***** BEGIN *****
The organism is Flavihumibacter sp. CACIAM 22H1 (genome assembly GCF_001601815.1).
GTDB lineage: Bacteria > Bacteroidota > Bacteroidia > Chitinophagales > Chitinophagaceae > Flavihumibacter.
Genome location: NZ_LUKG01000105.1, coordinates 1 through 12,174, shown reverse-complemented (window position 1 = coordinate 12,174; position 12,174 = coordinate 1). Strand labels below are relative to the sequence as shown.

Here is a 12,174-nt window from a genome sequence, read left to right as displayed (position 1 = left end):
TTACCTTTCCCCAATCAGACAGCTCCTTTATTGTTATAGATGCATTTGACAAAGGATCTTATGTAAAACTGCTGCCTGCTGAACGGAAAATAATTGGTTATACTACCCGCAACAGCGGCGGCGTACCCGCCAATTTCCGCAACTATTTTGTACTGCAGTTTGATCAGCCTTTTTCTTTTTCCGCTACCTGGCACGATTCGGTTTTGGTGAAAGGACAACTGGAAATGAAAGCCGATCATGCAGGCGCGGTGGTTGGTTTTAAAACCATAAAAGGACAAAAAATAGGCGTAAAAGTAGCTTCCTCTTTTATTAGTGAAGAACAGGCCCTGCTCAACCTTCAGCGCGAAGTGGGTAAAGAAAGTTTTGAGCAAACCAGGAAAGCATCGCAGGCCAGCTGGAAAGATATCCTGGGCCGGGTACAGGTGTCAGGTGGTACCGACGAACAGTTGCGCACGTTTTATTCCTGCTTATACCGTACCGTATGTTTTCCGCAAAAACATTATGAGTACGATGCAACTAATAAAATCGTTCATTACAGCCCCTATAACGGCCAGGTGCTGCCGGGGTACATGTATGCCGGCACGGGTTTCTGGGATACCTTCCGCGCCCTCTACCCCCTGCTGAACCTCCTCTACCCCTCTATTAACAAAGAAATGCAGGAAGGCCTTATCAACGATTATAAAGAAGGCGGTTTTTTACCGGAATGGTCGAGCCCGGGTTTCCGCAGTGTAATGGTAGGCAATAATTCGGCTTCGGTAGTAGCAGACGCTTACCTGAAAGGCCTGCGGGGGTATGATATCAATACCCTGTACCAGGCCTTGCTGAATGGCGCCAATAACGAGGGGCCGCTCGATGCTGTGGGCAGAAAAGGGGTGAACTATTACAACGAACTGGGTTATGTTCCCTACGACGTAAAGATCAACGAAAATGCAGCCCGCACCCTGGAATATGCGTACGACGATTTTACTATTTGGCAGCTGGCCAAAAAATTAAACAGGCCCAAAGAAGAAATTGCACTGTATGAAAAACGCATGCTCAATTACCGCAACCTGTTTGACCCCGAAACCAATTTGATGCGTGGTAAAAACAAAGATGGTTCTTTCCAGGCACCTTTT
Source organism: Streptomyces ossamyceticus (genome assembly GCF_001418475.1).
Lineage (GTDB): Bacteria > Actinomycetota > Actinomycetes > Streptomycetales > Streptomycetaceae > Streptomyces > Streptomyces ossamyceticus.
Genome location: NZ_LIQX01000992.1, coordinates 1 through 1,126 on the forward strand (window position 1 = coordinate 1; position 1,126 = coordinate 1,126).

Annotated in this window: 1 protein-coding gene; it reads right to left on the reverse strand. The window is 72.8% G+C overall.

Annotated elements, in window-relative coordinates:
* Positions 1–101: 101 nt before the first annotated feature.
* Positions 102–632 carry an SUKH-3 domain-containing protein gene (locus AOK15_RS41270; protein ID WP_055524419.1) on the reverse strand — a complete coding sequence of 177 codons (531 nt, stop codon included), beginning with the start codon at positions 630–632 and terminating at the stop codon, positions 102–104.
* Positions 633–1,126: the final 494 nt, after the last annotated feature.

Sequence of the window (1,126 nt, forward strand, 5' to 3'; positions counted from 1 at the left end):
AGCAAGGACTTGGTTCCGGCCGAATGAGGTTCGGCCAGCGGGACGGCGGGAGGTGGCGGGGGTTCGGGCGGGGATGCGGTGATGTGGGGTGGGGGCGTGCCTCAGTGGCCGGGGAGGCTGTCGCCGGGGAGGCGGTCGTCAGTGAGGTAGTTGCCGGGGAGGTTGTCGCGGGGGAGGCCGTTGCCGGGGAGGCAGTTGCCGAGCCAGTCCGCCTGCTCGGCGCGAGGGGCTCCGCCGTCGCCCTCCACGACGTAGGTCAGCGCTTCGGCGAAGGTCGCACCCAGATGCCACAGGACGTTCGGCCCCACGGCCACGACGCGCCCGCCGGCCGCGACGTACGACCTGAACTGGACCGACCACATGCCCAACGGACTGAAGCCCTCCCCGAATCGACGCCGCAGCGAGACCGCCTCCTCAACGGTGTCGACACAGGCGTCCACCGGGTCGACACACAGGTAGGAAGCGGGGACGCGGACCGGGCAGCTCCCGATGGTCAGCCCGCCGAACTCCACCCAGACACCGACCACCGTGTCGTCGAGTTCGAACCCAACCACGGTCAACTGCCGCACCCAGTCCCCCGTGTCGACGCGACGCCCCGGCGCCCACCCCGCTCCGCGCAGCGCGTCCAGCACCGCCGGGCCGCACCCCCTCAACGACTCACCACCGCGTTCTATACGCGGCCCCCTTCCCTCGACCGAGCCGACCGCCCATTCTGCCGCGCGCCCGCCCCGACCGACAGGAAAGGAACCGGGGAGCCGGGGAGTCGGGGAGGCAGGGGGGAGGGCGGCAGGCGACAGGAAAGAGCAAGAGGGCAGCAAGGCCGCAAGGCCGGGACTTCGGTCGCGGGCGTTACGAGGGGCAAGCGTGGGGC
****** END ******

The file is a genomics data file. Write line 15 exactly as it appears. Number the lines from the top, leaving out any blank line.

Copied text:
AGCAAGGACTTGGTTCCGGCCGAATGAGGTTCGGCCAGCGGGACGGCGGGAGGTGGCGGGGGTTCGGGCGGGGATGCGGTGATGTGGGGTGGGGGCGTGCCTCAGTGGCCGGGGAGGCTGTCGCCGGGGAGGCGGTCGTCAGTGAGGTAGTTGCCGGGGAGGTTGTCGCGGGGGAGGCCGTTGCCGGGGAGGCAGTTGCCGAGCCAGTCCGCCTGCTCGGCGCGAGGGGCTCCGCCGTCGCCCTCCACGACGTAGGTCAGCGCTTCGGCGAAGGTCGCACCCAGATGCCACAGGACGTTCGGCCCCACGGCCACGACGCGCCCGCCGGCCGCGACGTACGACCTGAACTGGACCGACCACATGCCCAACGGACTGAAGCCCTCCCCGAATCGACGCCGCAGCGAGACCGCCTCCTCAACGGTGTCGACACAGGCGTCCACCGGGTCGACACACAGGTAGGAAGCGGGGACGCGGACCGGGCAGCTCCCGATGGTCAGCCCGCCGAACTCCACCCAGACACCGACCACCGTGTCGTCGAGTTCGAACCCAACCACGGTCAACTGCCGCACCCAGTCCCCCGTGTCGACGCGACGCCCCGGCGCCCACCCCGCTCCGCGCAGCGCGTCCAGCACCGCCGGGCCGCACCCCCTCAACGACTCACCACCGCGTTCTATACGCGGCCCCCTTCCCTCGACCGAGCCGACCGCCCATTCTGCCGCGCGCCCGCCCCGACCGACAGGAAAGGAACCGGGGAGCCGGGGAGTCGGGGAGGCAGGGGGGAGGGCGGCAGGCGACAGGAAAGAGCAAGAGGGCAGCAAGGCCGCAAGGCCGGGACTTCGGTCGCGGGCGTTACGAGGGGCAAGCGTGGGGC